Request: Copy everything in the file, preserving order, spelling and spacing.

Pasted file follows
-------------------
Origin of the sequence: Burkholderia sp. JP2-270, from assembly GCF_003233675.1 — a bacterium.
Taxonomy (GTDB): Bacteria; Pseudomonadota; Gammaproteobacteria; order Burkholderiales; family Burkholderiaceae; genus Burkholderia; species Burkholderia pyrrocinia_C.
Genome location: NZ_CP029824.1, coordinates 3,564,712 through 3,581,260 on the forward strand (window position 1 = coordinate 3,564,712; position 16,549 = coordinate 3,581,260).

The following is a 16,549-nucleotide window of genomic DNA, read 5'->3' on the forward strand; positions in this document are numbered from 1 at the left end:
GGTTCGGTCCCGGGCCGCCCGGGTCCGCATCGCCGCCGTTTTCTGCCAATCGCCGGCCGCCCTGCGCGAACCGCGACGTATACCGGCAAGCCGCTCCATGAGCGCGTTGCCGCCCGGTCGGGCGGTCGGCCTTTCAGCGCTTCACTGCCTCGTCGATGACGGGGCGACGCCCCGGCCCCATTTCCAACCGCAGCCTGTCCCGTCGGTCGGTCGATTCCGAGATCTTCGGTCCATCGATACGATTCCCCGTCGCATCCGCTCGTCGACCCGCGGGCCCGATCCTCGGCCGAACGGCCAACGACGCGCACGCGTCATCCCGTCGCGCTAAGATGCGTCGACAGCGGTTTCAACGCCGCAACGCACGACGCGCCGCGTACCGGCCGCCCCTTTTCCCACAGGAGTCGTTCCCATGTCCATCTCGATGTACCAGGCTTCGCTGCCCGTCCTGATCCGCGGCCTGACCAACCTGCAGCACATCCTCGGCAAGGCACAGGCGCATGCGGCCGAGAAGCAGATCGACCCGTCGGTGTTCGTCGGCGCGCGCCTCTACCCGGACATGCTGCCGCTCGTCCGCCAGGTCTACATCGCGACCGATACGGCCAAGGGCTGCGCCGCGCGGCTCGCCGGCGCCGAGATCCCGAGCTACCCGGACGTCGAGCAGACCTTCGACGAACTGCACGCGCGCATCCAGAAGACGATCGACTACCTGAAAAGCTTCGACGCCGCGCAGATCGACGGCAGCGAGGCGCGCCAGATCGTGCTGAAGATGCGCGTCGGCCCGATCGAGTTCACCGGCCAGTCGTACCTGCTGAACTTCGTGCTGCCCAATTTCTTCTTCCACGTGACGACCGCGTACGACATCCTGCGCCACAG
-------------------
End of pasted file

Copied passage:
Origin of the sequence: Burkholderia sp. JP2-270, from assembly GCF_003233675.1 — a bacterium.
Taxonomy (GTDB): Bacteria; Pseudomonadota; Gammaproteobacteria; order Burkholderiales; family Burkholderiaceae; genus Burkholderia; species Burkholderia pyrrocinia_C.
Genome location: NZ_CP029824.1, coordinates 3,564,712 through 3,581,260 on the forward strand (window position 1 = coordinate 3,564,712; position 16,549 = coordinate 3,581,260).

The following is a 16,549-nucleotide window of genomic DNA, read 5'->3' on the forward strand; positions in this document are numbered from 1 at the left end:
GGTTCGGTCCCGGGCCGCCCGGGTCCGCATCGCCGCCGTTTTCTGCCAATCGCCGGCCGCCCTGCGCGAACCGCGACGTATACCGGCAAGCCGCTCCATGAGCGCGTTGCCGCCCGGTCGGGCGGTCGGCCTTTCAGCGCTTCACTGCCTCGTCGATGACGGGGCGACGCCCCGGCCCCATTTCCAACCGCAGCCTGTCCCGTCGGTCGGTCGATTCCGAGATCTTCGGTCCATCGATACGATTCCCCGTCGCATCCGCTCGTCGACCCGCGGGCCCGATCCTCGGCCGAACGGCCAACGACGCGCACGCGTCATCCCGTCGCGCTAAGATGCGTCGACAGCGGTTTCAACGCCGCAACGCACGACGCGCCGCGTACCGGCCGCCCCTTTTCCCACAGGAGTCGTTCCCATGTCCATCTCGATGTACCAGGCTTCGCTGCCCGTCCTGATCCGCGGCCTGACCAACCTGCAGCACATCCTCGGCAAGGCACAGGCGCATGCGGCCGAGAAGCAGATCGACCCGTCGGTGTTCGTCGGCGCGCGCCTCTACCCGGACATGCTGCCGCTCGTCCGCCAGGTCTACATCGCGACCGATACGGCCAAGGGCTGCGCCGCGCGGCTCGCCGGCGCCGAGATCCCGAGCTACCCGGACGTCGAGCAGACCTTCGACGAACTGCACGCGCGCATCCAGAAGACGATCGACTACCTGAAAAGCTTCGACGCCGCGCAGATCGACGGCAGCGAGGCGCGCCAGATCGTGCTGAAGATGCGCGTCGGCCCGATCGAGTTCACCGGCCAGTCGTACCTGCTGAACTTCGTGCTGCCCAATTTCTTCTTCCACGTGACGACCGCGTACGACATCCTGCGCCACAG